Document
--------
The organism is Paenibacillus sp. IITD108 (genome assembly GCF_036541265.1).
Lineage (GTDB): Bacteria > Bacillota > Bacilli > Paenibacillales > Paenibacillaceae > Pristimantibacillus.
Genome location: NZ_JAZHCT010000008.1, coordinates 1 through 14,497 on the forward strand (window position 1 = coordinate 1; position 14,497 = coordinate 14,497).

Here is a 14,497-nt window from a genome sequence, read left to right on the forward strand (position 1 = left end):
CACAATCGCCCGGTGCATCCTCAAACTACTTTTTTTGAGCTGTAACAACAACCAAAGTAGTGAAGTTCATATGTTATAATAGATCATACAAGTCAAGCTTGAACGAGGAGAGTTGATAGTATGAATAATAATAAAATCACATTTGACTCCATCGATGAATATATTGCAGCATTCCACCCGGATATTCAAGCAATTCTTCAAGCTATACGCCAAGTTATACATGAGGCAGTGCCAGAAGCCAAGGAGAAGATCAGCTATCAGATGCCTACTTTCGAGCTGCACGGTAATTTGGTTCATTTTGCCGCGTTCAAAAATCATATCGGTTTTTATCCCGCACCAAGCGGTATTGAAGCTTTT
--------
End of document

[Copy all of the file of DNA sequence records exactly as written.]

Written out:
The organism is Paenibacillus sp. IITD108 (genome assembly GCF_036541265.1).
Lineage (GTDB): Bacteria > Bacillota > Bacilli > Paenibacillales > Paenibacillaceae > Pristimantibacillus.
Genome location: NZ_JAZHCT010000008.1, coordinates 1 through 14,497 on the forward strand (window position 1 = coordinate 1; position 14,497 = coordinate 14,497).

Here is a 14,497-nt window from a genome sequence, read left to right on the forward strand (position 1 = left end):
CACAATCGCCCGGTGCATCCTCAAACTACTTTTTTTGAGCTGTAACAACAACCAAAGTAGTGAAGTTCATATGTTATAATAGATCATACAAGTCAAGCTTGAACGAGGAGAGTTGATAGTATGAATAATAATAAAATCACATTTGACTCCATCGATGAATATATTGCAGCATTCCACCCGGATATTCAAGCAATTCTTCAAGCTATACGCCAAGTTATACATGAGGCAGTGCCAGAAGCCAAGGAGAAGATCAGCTATCAGATGCCTACTTTCGAGCTGCACGGTAATTTGGTTCATTTTGCCGCGTTCAAAAATCATATCGGTTTTTATCCCGCACCAAGCGGTATTGAAGCTTTT